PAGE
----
The years 2010 through 2019 will go down in Illinois history as a decade of public policy failure and economic decline. High fixed costs for pensions and government worker health care have prevented the state from balancing its budget in any year since 2001. Since the Great Recession in 2008, the state’s fiscal imbalance has...View Report
Without true pension reform, Sangamon County homeowners will only continue to see the gap between their property taxes and home values grow.
Voters decided Sangamon County school building improvements were worth boosting Springfield’s sales tax to among the highest in the nation. The 1 percent sales tax hike will take the total to 10.75 percent at some stores.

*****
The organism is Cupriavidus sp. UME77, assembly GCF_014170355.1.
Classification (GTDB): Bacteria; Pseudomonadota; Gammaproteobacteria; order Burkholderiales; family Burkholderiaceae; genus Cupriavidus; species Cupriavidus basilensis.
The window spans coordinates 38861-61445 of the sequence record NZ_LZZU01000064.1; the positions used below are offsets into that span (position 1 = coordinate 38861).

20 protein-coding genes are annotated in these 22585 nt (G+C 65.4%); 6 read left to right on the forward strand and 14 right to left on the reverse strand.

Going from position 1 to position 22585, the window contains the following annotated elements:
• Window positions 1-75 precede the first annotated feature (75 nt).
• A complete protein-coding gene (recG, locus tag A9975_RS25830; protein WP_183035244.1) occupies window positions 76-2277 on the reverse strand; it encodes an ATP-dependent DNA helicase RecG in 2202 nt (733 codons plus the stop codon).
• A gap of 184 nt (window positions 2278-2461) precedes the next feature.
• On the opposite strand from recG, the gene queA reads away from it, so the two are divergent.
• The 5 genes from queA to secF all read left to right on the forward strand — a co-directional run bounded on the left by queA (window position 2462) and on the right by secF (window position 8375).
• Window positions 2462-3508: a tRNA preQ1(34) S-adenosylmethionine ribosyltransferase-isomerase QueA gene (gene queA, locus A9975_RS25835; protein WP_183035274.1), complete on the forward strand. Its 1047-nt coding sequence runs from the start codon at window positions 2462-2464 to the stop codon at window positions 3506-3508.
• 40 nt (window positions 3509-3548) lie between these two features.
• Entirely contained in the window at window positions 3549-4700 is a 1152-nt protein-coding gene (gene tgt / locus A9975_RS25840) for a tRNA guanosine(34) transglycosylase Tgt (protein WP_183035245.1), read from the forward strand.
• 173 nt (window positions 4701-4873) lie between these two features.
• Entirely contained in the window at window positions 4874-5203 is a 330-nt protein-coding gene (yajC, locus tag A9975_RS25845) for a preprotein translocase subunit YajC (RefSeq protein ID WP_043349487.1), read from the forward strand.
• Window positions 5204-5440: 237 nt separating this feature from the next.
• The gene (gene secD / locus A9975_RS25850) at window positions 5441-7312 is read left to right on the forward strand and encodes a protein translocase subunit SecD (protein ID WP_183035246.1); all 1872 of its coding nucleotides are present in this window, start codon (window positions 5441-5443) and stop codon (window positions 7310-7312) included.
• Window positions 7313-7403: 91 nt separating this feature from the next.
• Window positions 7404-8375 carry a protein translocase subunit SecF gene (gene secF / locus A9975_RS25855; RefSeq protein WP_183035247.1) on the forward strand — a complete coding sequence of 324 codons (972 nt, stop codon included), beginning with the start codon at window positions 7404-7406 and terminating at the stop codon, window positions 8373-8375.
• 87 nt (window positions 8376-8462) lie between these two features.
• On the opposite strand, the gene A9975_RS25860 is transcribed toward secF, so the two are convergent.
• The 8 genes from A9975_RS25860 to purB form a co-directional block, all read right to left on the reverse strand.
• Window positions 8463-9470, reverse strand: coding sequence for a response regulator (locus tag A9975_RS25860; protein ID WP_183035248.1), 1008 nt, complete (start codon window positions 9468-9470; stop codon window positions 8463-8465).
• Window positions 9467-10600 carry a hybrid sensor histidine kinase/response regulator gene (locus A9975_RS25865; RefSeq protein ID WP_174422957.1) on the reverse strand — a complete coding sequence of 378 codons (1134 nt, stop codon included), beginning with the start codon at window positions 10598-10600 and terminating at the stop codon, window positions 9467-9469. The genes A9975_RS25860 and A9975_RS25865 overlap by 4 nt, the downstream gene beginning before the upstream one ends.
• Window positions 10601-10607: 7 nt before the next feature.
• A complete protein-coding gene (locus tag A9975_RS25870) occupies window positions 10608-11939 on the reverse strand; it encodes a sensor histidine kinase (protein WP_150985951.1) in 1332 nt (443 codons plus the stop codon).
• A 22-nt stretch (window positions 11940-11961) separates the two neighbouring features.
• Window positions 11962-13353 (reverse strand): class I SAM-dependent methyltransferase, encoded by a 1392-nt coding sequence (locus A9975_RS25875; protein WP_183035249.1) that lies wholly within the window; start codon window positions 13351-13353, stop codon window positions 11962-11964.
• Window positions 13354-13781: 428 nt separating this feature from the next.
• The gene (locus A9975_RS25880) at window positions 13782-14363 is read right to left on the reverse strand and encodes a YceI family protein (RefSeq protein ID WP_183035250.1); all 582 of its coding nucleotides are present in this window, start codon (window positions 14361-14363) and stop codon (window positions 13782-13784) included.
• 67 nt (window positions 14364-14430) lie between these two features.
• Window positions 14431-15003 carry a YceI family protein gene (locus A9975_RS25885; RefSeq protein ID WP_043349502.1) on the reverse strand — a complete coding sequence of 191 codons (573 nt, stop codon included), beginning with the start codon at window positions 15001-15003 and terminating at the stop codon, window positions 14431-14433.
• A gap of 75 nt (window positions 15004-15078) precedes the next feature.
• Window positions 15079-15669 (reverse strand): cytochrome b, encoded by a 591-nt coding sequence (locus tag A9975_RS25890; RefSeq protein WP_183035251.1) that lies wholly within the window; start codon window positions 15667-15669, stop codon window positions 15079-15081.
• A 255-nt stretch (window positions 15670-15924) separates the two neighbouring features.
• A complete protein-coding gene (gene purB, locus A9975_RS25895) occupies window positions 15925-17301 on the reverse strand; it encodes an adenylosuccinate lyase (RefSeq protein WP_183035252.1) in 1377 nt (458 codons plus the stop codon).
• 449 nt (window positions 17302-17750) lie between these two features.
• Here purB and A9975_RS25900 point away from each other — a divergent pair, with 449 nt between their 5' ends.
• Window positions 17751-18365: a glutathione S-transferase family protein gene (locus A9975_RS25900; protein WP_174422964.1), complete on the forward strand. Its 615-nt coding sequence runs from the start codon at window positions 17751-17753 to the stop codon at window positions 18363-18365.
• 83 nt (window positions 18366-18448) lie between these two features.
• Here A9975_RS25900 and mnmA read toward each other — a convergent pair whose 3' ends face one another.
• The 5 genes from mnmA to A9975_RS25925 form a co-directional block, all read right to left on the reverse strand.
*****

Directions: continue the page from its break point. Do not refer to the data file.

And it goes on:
A proposed 1 percent sales tax for school facilities improvements would bring the city of Springfield’s combined sales tax rate to 9.75 percent – among the highest in the nation.
A ballot question asking voters whether to eliminate Capital Township could bring savings to Springfield taxpayers – but that would just be one of many steps worth taking to lower Springfield’s high property taxes.
With pension debt straining city finances, local politicians have insisted on turning to its declining population for more tax revenue.
Sangamon County billed homeowners $215 million in 2017. This meant owners of a $127,000 Springfield home had a $2,600 property tax bill.
Illinoisans from all areas are leaving the state in droves, and Springfield lawmakers need look no farther than the state capital to see the proof.